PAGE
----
The One-Page Zine As Brainstorming Tool

Earlier this year, I went to a Zine Fest Houston workshop where we learned to make a one-page zine out of a single sheet of 8.5″ x 11″ paper. Since then, I’ve incorporated these tiny zines into my development process for all animation projects.

Zine-making requires more attention and organized thought than drawing in a sketchbook, but it’s still looser and more exploratory than storyboarding. You have a limited drawing (or collaging) space, which forces you to choose mood over detail. And you only have 8 pages total to fill with artwork — a bitesize task. Even if you’re not sure where you’re headed, the sequential nature of a one-page zine — stemming from the physical need to turn a page to reveal more information — will encourage you to begin organizing your idea into some sort of visual progression, or narrative.

The folding works like so: [jpg / pdf]. Once you’ve folded it together, flip through the pages and number them in pencil. Then, unfold the sheet and flatten it out to make your artwork. You can make 8 individual drawings or collages, or you may choose to make 2-page spreads across facing pages. You may even decide to do a single 8.5″ x 11″ drawing (or “poster”) on the back of the unfolded sheet.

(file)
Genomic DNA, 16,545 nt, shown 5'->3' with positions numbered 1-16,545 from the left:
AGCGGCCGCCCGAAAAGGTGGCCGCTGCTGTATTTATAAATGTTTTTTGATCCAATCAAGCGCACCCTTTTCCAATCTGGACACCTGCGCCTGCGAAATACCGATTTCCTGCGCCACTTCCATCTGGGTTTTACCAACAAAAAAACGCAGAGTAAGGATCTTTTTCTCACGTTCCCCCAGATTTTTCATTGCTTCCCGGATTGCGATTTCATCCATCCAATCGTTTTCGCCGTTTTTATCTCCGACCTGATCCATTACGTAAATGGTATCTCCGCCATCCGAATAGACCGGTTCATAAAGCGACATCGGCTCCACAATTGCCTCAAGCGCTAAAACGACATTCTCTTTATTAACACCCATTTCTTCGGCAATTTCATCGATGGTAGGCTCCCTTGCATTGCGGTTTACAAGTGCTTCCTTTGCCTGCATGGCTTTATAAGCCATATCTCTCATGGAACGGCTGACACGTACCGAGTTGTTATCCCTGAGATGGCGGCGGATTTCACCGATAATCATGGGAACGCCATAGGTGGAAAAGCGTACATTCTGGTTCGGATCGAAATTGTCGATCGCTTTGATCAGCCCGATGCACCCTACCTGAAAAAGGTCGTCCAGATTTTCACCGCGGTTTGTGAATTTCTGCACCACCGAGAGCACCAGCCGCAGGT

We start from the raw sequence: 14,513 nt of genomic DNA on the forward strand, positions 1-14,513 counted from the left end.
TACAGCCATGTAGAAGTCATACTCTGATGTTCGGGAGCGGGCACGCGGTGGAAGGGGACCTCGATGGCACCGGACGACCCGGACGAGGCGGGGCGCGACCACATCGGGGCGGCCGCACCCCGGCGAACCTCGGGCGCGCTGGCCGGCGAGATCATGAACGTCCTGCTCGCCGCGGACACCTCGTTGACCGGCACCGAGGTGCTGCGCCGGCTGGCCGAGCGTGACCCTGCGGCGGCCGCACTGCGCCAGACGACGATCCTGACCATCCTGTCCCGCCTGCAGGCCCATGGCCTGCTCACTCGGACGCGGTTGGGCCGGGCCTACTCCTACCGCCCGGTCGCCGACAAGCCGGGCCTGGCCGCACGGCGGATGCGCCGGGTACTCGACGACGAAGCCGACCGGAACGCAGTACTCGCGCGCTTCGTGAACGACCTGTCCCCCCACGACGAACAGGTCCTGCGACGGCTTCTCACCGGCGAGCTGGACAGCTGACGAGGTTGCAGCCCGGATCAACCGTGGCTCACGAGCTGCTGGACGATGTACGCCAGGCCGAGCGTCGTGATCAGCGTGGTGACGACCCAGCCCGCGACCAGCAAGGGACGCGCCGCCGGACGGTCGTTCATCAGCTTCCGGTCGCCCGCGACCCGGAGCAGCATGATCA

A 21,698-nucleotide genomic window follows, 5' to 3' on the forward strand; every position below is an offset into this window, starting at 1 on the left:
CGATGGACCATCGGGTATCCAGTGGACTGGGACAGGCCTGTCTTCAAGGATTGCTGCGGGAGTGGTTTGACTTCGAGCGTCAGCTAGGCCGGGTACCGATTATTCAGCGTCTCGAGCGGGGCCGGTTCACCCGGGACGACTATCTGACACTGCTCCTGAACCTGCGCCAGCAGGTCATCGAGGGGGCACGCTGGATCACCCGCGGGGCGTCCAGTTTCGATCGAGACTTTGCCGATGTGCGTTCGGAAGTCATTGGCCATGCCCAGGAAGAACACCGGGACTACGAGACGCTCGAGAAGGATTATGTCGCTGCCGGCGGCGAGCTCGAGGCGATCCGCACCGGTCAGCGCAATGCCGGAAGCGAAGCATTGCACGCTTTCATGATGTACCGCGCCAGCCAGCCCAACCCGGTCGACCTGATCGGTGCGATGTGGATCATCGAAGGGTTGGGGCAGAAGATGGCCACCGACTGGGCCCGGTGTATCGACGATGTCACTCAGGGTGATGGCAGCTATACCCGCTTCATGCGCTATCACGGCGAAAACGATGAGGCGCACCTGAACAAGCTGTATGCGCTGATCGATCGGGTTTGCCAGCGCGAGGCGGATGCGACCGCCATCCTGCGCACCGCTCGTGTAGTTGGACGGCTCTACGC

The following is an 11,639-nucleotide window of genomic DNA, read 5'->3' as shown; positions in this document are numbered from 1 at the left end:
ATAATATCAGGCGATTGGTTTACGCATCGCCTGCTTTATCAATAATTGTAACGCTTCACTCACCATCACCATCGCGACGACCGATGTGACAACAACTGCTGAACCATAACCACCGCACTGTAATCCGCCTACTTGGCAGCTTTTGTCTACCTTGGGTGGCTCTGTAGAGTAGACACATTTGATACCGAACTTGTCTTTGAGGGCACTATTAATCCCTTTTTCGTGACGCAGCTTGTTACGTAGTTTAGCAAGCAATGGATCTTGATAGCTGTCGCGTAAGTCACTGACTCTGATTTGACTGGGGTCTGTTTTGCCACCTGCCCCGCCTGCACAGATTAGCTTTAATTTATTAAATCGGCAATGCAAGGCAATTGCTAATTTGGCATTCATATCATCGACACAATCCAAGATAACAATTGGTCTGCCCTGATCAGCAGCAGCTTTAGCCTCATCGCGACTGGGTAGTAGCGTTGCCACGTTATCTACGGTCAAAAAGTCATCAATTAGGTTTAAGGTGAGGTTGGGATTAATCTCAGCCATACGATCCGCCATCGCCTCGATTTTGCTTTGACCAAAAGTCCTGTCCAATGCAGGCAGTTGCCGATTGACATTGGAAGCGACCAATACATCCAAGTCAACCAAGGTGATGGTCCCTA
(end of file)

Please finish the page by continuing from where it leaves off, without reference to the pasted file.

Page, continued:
When I make a one-page zine with a specific animation project in mind, I set a timer for 30 minutes to add an additional layer of creative limitations; the artificial pressure encourages intensity. You may choose to spend more or less time on yours, but either way, make sure you give yourself a hard deadline for finishing. Doing this exercise as a timed challenge will short-circuit your usual thinking process, and may lead you to interesting visual ideas, solutions, or gags you wouldn’t have come up with otherwise.

Dave Merson Hess

Dave Merson Hess

Dave has worked in independent animation as a director and composer. He's taught workshops and/or developed curriculum for film-arts non-profit Aurora Picture Show, Rush Process Fest, DIY Animation Club, Zine Fest Houston, comedy incubator BETA Theater, Houston Independent School District, and the arts-in-medicine programs at Texas Children’s Hospital and MD Anderson Cancer Center.
Dave Merson Hess

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